SO much of Japanese is implied, inferred, and indirect for the sake of politeness or in this case, for the sake of irony. Japanese language is like onions, or maybe like parfaits, it has layers on top of hierarchy on top of interpersonal dynamics wrapped in an enigma wrapped in a vest. So, the next time someone says Japanese speakers don’t have sarcasm, then you can correct them, as even if some people don’t understand English sarcasm, it doesn’t mean there isn’t sarcasm and irony in Japanese. From the outside, things may seem to be at face value from both sides of the language barrier. But, that sort of thing will become more apparent when you delve deeper into the culture and language.」
ninki no aru hon wa nandesuka?
What is a popular book?
ano ryukkusakku wa ninki ga arimasu.
That backpack is popular.
kono keisanki wa funinki desu.
This calculator is unpopular.
教室に 快適な 椅子が あります。
きょうしつに かいてきな いすが あります。
kyoushitsu ni kaiteki na isu ga arimasu.
There are comfortable chairs in the classroom.
いつも ふかいな いすに すわってしちゃう。
itsumo fukai na isu ni suwatte shichau.
I always end up sitting in an uncomfortable chair
Hard to write
ano moji wa kakinikui desu.
That character is difficult to write.
Easy to write
この ぺんで かきやすいですね。
kono pen de kakiyasui desune.
This pen is easy to write with.
kore wa kakiyasui hiraganamoji desu.
This is a hiragana character that is easy to write.
Hard to read
kono hon wa yominikui da yo. furigana wa nai…
This book is difficult to read. It doesn’t have furigana…
Easy to read
ano hon wa yomiyasui desune.
That book is easy to read, isn’t it.
[Find out the pronunciation from this Word of the Week with QUIZBO™くん]
じょーじくんが とったのーとは とてもきれいです。
joojikun ga totta noota wa totemo kirei desu.
The notes George took are neat.
ビリー君が取ったノートは 汚くて 読みにくいよ。
びりーくんがとったのーとは きたなくて よみにくいよ。
biriikun ga totta nooto wa kitanakute yominikui yo.
The notes Billy took were messy and hard to read.
gomibako wa karappo da.
The rubbish bin is empty.
karappo na bakkupakku desu.
It is an empty backpack.
ふでばこは いろえんぴつで いっぱいであります。
fudebako wa iroenpitsude ippari de arimasu.
The pencil case is full of coloured pencils.
Tʜɪs ɪs ᴛʜᴇ ᴇɴᴅ ᴏғＴＡＰＥー２. Don’t forget to turn back over to ＳＩＤＥー Ａ in order to revise and study. However, we haven’t reached the complete end of this topic! Whilst, of course, there are many more related vocabulary words and advanced vocabulary words, we’ll still have more for you to use to create useful sentences and simply properly memorise this Japanese vocabulary. There is certainly enough vocabulary to memorise for the time being, but again, this is a great time to practise grammar. There are so many more ways you can arrange all of the basic sentence elements to create new and interesting sentences, again, that you can use in your daily life to help you learn them.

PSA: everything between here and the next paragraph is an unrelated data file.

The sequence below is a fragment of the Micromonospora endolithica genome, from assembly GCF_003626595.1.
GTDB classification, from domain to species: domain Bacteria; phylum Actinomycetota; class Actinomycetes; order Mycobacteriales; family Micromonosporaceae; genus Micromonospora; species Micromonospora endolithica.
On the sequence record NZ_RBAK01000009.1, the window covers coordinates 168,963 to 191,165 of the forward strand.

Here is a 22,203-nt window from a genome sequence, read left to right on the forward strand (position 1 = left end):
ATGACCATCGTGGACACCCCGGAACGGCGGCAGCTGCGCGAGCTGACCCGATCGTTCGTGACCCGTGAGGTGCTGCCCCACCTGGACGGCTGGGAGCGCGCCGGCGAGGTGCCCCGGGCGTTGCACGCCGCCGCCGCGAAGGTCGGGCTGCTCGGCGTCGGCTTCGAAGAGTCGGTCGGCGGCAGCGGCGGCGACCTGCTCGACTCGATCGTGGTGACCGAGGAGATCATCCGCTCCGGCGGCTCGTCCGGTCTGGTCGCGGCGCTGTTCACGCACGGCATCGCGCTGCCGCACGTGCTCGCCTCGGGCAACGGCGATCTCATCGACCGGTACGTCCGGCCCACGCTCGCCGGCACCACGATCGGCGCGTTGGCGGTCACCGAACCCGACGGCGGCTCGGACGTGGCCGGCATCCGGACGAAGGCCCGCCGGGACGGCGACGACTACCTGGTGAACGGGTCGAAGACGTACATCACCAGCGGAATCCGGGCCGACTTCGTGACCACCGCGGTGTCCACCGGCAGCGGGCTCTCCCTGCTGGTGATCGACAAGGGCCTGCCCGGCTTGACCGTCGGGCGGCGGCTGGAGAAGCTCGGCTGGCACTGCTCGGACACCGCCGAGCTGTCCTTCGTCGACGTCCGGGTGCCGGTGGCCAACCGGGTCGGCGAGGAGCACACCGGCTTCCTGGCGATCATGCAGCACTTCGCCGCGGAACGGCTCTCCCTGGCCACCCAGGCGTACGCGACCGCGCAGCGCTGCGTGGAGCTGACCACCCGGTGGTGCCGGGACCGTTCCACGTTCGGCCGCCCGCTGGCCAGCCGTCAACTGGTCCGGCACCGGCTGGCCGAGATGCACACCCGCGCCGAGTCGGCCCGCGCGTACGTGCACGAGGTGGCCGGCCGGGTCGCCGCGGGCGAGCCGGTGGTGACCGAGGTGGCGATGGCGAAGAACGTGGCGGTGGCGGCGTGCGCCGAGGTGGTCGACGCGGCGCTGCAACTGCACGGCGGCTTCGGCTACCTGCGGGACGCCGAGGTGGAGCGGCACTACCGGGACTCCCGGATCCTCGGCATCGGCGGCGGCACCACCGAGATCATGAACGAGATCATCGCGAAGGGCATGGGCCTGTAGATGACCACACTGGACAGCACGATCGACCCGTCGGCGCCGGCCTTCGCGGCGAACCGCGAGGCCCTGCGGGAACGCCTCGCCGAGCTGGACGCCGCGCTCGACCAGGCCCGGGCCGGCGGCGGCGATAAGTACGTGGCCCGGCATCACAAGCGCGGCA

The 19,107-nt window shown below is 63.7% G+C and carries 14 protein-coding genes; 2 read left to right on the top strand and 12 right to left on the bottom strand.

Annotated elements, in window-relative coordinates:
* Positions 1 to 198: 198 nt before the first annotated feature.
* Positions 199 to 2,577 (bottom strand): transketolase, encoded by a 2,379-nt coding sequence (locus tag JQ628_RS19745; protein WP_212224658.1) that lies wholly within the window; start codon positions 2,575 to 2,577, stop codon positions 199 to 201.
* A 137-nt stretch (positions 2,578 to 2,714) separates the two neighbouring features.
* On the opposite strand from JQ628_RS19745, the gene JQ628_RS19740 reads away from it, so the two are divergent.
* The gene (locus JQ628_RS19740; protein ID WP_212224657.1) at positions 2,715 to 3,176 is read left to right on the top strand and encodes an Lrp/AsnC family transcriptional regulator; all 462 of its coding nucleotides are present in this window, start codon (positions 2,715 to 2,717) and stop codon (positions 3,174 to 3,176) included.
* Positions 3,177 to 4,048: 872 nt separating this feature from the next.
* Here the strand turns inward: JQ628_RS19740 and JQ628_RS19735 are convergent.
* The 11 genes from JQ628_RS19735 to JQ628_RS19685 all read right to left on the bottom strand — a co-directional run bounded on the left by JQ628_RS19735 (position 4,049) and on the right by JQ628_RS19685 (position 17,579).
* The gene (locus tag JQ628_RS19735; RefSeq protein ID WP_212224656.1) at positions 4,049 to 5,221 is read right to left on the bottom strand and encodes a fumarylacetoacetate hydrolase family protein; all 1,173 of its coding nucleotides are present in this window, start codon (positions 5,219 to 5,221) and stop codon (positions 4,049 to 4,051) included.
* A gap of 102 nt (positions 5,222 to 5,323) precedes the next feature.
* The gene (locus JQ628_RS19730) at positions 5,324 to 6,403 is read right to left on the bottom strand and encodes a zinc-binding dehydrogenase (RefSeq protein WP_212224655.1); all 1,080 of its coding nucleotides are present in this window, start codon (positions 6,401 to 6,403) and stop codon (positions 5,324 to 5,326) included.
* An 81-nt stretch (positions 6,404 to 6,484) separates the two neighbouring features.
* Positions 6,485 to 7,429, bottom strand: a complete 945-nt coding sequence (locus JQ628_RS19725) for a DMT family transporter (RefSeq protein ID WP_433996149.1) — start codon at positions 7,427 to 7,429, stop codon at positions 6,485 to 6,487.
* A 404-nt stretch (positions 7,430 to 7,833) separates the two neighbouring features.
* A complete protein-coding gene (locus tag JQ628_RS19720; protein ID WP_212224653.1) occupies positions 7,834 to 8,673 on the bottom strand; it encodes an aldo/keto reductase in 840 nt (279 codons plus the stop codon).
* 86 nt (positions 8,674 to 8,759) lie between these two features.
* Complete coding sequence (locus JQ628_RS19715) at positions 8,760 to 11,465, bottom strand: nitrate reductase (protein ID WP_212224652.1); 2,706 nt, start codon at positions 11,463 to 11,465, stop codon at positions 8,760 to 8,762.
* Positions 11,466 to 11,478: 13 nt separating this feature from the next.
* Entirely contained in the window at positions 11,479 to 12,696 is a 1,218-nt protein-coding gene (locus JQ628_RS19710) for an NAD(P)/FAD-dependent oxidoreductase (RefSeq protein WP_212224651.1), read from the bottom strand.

Remember, it’s about fully ingraining them into your long term memory rather than simply remembering them for a short time. Sometimes it can be a bit frustrating repeating items over and over, but if you have a positive attitude, thinking of studying as a break from the norm whilst making it your norm, and take breaks, walking away if you every feel like it’s a bit much for the moment, then returning when you’re refreshed, then you’ll find learning a much more positive experience. Just a few moments a day can add up. Just be consistent and take it at your own pace.
Something useful at any stage is knowing how to read and write. Writing by hand, even in the digital age, is an essential task to kinaesthetic learning which is useful for anone with any learning style preference. You can even practise wit these vocabulary words! Practise your reading and pronunciation by keeping tabs or windows open with our Reading and Writing lessons. For those learning with us since the beginning, while we were sure to space them out enough to give you time to study, it’s important to return and keep the characters fresh in your mind. And, besides, it’s important to work on your handwriting early on, so you can simply slowly slip into poor handwriting when it’s become second nature.
But, maybe you already had been following the lessons since the beginning, but couldn’t catch the latest because you may have lost track of the days of the week or you didn’t get to see when our content is usually, posted, or maybe you just want to start staying in the know, never missing out on anything again as of this moment forward! Stay up to date without even having to look at the calendar by subscribing to the Electronic Mailing List of Tomorrow, today, found usually at the bottom of the site page or the sidebar on desktop. You’ll get the latest tools and resources to surviving in Japanese language in straight to your inbox. That’s articles, videos, podcasts, and more.